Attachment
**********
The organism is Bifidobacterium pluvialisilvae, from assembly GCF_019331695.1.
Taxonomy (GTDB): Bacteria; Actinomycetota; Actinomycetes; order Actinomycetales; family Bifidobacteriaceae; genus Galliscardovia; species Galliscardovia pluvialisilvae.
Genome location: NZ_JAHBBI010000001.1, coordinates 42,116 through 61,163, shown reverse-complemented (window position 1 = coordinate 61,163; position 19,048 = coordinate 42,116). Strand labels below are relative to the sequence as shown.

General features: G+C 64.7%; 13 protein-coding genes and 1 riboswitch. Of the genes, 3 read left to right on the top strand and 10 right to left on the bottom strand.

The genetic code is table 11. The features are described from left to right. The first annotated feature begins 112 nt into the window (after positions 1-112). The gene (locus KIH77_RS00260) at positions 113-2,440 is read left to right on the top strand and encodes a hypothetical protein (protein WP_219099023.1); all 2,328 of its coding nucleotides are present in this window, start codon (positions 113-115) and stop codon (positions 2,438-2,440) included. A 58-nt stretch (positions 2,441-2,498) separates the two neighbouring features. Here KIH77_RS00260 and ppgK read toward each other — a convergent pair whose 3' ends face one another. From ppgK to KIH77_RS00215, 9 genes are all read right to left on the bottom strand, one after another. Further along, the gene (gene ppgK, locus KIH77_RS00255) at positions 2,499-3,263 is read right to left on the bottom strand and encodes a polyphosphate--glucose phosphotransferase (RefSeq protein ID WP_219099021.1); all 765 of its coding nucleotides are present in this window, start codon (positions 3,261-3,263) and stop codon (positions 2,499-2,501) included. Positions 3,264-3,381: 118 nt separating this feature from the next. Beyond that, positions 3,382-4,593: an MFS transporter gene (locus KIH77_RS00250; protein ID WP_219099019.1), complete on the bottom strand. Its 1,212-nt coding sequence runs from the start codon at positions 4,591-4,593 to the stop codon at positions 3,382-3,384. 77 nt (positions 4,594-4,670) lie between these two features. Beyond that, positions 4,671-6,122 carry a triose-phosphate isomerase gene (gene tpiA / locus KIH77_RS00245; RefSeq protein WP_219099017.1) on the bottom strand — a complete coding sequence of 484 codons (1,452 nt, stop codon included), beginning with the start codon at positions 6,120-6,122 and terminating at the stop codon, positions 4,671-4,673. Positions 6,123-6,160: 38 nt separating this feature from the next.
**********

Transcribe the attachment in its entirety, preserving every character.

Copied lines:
The organism is Bifidobacterium pluvialisilvae, from assembly GCF_019331695.1.
Taxonomy (GTDB): Bacteria; Actinomycetota; Actinomycetes; order Actinomycetales; family Bifidobacteriaceae; genus Galliscardovia; species Galliscardovia pluvialisilvae.
Genome location: NZ_JAHBBI010000001.1, coordinates 42,116 through 61,163, shown reverse-complemented (window position 1 = coordinate 61,163; position 19,048 = coordinate 42,116). Strand labels below are relative to the sequence as shown.

General features: G+C 64.7%; 13 protein-coding genes and 1 riboswitch. Of the genes, 3 read left to right on the top strand and 10 right to left on the bottom strand.

The genetic code is table 11. The features are described from left to right. The first annotated feature begins 112 nt into the window (after positions 1-112). The gene (locus KIH77_RS00260) at positions 113-2,440 is read left to right on the top strand and encodes a hypothetical protein (protein WP_219099023.1); all 2,328 of its coding nucleotides are present in this window, start codon (positions 113-115) and stop codon (positions 2,438-2,440) included. A 58-nt stretch (positions 2,441-2,498) separates the two neighbouring features. Here KIH77_RS00260 and ppgK read toward each other — a convergent pair whose 3' ends face one another. From ppgK to KIH77_RS00215, 9 genes are all read right to left on the bottom strand, one after another. Further along, the gene (gene ppgK, locus KIH77_RS00255) at positions 2,499-3,263 is read right to left on the bottom strand and encodes a polyphosphate--glucose phosphotransferase (RefSeq protein ID WP_219099021.1); all 765 of its coding nucleotides are present in this window, start codon (positions 3,261-3,263) and stop codon (positions 2,499-2,501) included. Positions 3,264-3,381: 118 nt separating this feature from the next. Beyond that, positions 3,382-4,593: an MFS transporter gene (locus KIH77_RS00250; protein ID WP_219099019.1), complete on the bottom strand. Its 1,212-nt coding sequence runs from the start codon at positions 4,591-4,593 to the stop codon at positions 3,382-3,384. 77 nt (positions 4,594-4,670) lie between these two features. Beyond that, positions 4,671-6,122 carry a triose-phosphate isomerase gene (gene tpiA / locus KIH77_RS00245; RefSeq protein WP_219099017.1) on the bottom strand — a complete coding sequence of 484 codons (1,452 nt, stop codon included), beginning with the start codon at positions 6,120-6,122 and terminating at the stop codon, positions 4,671-4,673. Positions 6,123-6,160: 38 nt separating this feature from the next.